Armenian wine

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Vineyards of Armenia
Wine region
Country Armenia

Armavir Province
Ararat Province
Vayots Dzor

Growing season Cold snowy winters
Warm, dry, sunny summers
Climate region Continental
Heat units Region III, IV, V
Precipitation (annual average) 400–600 mm
Soil conditions Volcanic soil
Total area 29,800 km2 (12,000 sq mi)
Size of planted vineyards 1,459 km2 (1,000 sq mi)
Ranked 11th
Varietals produced Areni,[2] Kangun, Voskehat,[3] Vitis vinifera, Pinot noir, Rkatsiteli, Pinot blanc, Aligoté, Madrasa (grape)

Armenian wine is wine made in the Republic of Armenia, in the region of South Caucasus. Armenia is one of the oldest wine producing regions of the world.


Areni-1 cave entrance
Urartian wine pottery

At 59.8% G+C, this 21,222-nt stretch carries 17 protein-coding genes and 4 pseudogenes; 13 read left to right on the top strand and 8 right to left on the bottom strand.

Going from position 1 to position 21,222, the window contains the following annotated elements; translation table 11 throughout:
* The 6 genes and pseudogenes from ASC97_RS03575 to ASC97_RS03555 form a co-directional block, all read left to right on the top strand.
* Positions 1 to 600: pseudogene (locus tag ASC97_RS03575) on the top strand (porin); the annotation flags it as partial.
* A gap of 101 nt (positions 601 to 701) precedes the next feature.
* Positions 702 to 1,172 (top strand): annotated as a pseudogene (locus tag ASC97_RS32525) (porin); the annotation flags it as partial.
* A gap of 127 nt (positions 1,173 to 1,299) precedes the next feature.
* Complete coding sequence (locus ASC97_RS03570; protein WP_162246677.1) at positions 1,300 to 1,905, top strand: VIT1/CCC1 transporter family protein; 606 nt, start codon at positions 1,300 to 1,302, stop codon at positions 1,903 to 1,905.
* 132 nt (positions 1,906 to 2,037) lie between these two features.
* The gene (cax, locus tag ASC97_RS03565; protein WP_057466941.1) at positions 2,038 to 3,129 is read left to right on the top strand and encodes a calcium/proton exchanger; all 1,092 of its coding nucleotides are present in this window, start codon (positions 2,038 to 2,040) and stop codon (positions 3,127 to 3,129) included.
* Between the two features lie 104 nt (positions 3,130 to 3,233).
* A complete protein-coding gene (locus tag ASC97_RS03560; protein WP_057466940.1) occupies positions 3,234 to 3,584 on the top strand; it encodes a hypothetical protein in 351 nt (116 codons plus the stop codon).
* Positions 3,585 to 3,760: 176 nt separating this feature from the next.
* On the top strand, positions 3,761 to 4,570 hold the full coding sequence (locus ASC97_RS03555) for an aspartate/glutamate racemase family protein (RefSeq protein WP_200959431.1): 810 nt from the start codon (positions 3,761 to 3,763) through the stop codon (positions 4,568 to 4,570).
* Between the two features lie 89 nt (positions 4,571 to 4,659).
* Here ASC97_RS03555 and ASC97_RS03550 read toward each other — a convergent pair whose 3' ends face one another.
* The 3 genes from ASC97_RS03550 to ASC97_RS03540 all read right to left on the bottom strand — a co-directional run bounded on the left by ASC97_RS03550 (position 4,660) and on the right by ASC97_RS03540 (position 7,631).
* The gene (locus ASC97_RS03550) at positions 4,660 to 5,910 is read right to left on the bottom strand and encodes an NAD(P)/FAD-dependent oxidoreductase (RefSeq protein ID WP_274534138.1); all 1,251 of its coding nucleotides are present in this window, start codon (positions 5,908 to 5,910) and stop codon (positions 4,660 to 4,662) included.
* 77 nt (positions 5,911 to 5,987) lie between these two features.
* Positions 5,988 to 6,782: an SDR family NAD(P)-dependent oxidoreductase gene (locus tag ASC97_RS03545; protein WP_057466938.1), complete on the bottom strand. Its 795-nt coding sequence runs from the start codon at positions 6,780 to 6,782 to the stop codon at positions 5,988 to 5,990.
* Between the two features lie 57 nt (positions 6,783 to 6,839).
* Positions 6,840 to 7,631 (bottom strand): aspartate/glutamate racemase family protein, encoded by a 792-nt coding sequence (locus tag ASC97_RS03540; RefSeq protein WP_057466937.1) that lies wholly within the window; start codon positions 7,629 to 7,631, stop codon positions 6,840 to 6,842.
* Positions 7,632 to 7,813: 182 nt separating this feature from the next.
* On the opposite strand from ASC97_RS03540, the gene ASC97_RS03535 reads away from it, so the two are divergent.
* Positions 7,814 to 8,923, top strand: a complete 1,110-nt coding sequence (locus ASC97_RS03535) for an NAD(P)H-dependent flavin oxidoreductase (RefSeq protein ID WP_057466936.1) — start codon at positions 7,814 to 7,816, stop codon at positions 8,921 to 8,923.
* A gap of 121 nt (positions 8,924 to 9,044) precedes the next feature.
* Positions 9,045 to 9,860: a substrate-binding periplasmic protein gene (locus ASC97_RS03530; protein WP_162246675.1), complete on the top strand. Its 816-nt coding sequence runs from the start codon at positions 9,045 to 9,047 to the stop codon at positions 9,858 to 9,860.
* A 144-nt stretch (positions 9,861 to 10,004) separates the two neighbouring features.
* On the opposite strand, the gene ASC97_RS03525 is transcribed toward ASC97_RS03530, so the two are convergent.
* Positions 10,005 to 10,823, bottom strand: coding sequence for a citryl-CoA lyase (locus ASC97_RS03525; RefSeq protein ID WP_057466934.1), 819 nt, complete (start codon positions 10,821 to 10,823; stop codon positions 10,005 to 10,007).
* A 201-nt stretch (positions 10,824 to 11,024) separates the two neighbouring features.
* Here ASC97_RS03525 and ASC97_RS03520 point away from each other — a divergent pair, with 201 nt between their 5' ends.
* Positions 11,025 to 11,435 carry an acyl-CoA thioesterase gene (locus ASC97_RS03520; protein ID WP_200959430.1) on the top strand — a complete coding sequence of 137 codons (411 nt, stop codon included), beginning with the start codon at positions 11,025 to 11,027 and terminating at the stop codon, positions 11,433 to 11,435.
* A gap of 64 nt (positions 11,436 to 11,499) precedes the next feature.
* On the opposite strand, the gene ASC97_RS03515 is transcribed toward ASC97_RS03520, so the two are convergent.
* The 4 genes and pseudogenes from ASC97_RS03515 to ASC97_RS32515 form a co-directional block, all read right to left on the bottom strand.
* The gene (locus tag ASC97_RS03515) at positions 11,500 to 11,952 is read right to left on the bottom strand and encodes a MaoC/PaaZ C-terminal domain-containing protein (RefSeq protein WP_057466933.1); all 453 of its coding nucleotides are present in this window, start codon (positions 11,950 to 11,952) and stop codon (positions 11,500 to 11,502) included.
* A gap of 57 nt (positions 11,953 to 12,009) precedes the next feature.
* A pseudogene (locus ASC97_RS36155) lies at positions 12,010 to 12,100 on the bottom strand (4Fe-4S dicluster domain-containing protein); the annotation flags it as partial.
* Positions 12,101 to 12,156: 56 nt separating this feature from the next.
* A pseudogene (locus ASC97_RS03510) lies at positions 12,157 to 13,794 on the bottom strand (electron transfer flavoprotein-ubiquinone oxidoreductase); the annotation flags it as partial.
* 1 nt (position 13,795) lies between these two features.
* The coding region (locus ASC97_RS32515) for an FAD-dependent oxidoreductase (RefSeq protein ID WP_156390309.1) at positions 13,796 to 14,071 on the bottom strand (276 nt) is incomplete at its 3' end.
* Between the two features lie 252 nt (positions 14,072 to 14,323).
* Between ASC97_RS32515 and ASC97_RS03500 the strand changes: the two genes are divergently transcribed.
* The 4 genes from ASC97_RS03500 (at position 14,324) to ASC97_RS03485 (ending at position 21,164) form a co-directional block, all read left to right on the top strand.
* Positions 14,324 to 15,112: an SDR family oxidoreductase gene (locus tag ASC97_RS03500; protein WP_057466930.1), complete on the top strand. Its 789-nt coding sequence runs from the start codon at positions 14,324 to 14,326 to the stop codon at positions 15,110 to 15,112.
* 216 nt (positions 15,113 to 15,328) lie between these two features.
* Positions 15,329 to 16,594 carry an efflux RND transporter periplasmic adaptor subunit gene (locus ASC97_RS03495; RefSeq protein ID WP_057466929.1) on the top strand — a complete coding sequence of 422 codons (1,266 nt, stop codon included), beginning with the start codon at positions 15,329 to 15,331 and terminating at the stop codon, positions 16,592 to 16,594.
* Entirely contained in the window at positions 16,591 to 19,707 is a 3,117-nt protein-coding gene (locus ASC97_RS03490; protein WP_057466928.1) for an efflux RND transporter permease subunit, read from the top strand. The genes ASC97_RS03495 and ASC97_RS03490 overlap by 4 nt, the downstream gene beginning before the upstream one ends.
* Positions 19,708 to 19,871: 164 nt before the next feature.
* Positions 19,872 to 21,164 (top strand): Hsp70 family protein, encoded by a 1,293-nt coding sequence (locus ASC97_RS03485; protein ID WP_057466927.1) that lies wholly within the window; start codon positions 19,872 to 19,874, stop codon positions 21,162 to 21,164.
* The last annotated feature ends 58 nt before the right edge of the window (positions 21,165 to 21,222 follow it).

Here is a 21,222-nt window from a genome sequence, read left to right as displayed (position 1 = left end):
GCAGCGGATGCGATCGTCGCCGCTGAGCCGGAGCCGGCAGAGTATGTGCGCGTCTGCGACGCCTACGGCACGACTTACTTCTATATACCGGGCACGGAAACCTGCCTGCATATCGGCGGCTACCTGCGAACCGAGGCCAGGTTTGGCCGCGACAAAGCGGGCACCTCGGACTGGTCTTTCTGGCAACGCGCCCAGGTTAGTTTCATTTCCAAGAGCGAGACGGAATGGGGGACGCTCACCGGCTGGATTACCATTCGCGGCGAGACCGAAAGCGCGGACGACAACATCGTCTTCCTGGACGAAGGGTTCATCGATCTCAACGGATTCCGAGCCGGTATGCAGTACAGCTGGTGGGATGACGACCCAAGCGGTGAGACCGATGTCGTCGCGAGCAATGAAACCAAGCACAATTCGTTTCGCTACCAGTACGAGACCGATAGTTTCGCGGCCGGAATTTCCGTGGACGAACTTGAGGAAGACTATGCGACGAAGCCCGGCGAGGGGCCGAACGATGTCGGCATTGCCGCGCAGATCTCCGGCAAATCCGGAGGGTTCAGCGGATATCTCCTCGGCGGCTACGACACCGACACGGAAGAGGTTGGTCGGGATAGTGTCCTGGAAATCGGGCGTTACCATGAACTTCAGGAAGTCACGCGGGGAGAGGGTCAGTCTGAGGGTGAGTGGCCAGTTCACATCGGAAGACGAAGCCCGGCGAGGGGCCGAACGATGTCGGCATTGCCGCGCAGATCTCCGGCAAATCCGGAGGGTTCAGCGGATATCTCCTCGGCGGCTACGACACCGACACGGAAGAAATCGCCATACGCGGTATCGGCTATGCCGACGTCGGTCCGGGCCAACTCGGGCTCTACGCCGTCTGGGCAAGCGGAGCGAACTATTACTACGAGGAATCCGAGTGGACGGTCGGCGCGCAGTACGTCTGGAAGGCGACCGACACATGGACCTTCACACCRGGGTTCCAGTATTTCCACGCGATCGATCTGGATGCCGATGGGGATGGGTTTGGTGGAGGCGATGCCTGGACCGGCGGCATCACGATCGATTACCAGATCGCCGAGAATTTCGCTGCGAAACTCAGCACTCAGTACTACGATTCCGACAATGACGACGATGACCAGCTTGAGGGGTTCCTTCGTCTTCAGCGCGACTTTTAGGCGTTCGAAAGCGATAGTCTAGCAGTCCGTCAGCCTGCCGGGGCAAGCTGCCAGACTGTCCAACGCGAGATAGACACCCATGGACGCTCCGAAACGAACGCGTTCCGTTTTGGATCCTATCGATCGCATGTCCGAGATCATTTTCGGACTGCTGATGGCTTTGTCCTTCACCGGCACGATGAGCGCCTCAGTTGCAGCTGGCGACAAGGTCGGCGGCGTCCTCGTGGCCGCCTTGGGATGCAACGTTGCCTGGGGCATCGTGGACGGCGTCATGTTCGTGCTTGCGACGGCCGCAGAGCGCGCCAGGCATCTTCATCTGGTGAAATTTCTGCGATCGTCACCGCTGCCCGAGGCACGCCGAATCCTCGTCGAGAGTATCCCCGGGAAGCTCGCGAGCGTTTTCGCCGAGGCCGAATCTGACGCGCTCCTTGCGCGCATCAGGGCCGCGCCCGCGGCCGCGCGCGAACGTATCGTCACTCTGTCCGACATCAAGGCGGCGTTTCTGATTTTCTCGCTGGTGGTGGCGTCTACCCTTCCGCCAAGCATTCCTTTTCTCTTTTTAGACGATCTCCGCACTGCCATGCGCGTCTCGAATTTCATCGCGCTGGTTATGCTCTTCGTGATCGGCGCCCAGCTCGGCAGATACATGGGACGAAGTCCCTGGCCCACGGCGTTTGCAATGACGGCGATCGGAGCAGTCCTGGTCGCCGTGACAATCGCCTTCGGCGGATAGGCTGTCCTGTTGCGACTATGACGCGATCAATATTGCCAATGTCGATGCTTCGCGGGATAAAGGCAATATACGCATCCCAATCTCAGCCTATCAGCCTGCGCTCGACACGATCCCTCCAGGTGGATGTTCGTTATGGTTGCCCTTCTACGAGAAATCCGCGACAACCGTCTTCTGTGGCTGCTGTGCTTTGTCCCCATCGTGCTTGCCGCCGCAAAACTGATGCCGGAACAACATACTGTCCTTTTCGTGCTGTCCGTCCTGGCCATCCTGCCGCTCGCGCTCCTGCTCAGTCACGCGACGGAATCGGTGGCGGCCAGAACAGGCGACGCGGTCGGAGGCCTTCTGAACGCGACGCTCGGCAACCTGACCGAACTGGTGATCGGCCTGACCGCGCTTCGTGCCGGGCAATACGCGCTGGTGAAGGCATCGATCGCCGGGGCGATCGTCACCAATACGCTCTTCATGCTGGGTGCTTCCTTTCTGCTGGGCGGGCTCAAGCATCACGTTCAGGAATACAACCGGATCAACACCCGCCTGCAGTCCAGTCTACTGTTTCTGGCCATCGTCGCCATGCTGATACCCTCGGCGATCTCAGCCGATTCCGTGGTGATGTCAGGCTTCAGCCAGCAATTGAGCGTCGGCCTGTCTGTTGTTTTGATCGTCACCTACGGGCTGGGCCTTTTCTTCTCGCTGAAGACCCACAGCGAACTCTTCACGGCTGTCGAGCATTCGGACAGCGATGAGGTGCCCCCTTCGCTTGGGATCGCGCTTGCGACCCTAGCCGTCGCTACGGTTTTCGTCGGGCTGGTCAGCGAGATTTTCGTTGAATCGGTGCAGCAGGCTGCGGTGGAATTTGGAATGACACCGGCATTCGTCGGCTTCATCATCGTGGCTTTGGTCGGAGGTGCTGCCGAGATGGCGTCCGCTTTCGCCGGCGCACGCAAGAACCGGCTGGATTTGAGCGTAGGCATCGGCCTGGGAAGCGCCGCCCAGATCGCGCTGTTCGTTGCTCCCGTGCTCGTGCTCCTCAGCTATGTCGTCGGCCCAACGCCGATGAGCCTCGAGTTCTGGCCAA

Since ancient days Armenia was famous for the wine makers where original traditions were kept until this day. It is possible to learn about this even from works of such philosophers, as Herodotus and Strabo. In 401–400 BC, when the Greek armies led by Xenophon "were passed" on the country Nairi (one of the most ancient names of Armenia), in the Armenian houses they were treated with wine and beer which was kept in deep dugouts in special "karases" (clay pots). In karases with beer, reeds have been inserted which served for our[who?] ancestors as saltcellars. Archaeological excavations carried out by academic Pyatrovski in the 19th and 20th centuries have confirmed that in the 9th century BC, the area of modern-day Yerevan was a wine-making region. Archaeologists have found, in the fortress Teishebaini, a wine storehouse with 480 karases, which hold 37,000 daL of wine. During excavation in Karmir Blur (one of the most ancient settlements of Armenia where first attributes of life are found out a little thousand years ago) and Erebuni (city-fortress in territory of present Yerevan, built 2800 years ago and became in 2700 the capital of Armenia) had been found 10 wine storehouses in which were 200 karases. Still ancestors of Armenians – inhabitants of one of the most ancient states of the world - Urartu, were engaged in wine growing. In historian certificates, that in thus one of the most ancient states in the world the special attention was given development of wine growing and fruit growing were kept. Often in the historical data which have reached to us manufacturing techniques of wine and beer are mentioned. During Soviet Union period the Armenian wine makers were on peak of the glory.